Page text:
How the House Bill Would Help Retirees and Savers

The retirement legislation that the House recently passed with an overwhelming bipartisan majority includes a series of provisions that would affect different groups of American savers and retirees. One change would open the door for complex annuity products to become part of your employer’s retirement offerings, but that’s just one provision.

Here’s a sampling of some other changes the bill would make:

■ Allow workers to contribute to an individual retirement account indefinitely, rather than up to the age of 70½.

■ Raise the age at which individuals are required to begin taking withdrawals from their I.R.A.s to 72, from 70½.

■ Allow penalty-free withdrawals from retirement plans to pay for the costs related to the birth or adoption of a child.

■ Enable more part-time workers to participate in 401(k) plans.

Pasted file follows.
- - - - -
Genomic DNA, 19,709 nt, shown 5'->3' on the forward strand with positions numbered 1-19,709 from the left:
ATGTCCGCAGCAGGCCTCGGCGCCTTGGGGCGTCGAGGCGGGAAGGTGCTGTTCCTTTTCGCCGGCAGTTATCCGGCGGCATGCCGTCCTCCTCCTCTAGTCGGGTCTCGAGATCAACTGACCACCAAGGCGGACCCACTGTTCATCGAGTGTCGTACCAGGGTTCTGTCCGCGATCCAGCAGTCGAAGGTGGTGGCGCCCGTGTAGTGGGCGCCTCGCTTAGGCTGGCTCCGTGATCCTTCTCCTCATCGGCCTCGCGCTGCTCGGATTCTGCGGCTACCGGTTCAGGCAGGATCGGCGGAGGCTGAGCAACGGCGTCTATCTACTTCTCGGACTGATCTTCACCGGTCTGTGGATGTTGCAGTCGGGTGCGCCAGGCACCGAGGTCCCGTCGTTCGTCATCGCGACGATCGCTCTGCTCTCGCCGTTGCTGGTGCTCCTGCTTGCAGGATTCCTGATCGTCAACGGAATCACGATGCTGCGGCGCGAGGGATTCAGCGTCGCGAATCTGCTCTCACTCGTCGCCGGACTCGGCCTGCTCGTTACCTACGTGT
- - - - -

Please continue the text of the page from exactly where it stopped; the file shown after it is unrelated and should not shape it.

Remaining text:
■ Permit savers who have leftover money in their 529 college savings plans to use up to $10,000 of that cash to pay back student loans, including for their siblings.

■ Permit small businesses to band together to create retirement plans for their workers, which the bill’s supporters say would give access to investments and administrative services at a lower cost.

■ Require some people who inherit retirement accounts like 401(k)’s and I.R.A.s to empty them — and pay taxes — within 10 years, instead of being able to stretch withdrawals over their lifetime. Some beneficiaries are exempt, including spouses. This provision would help pay for the bill’s various changes.

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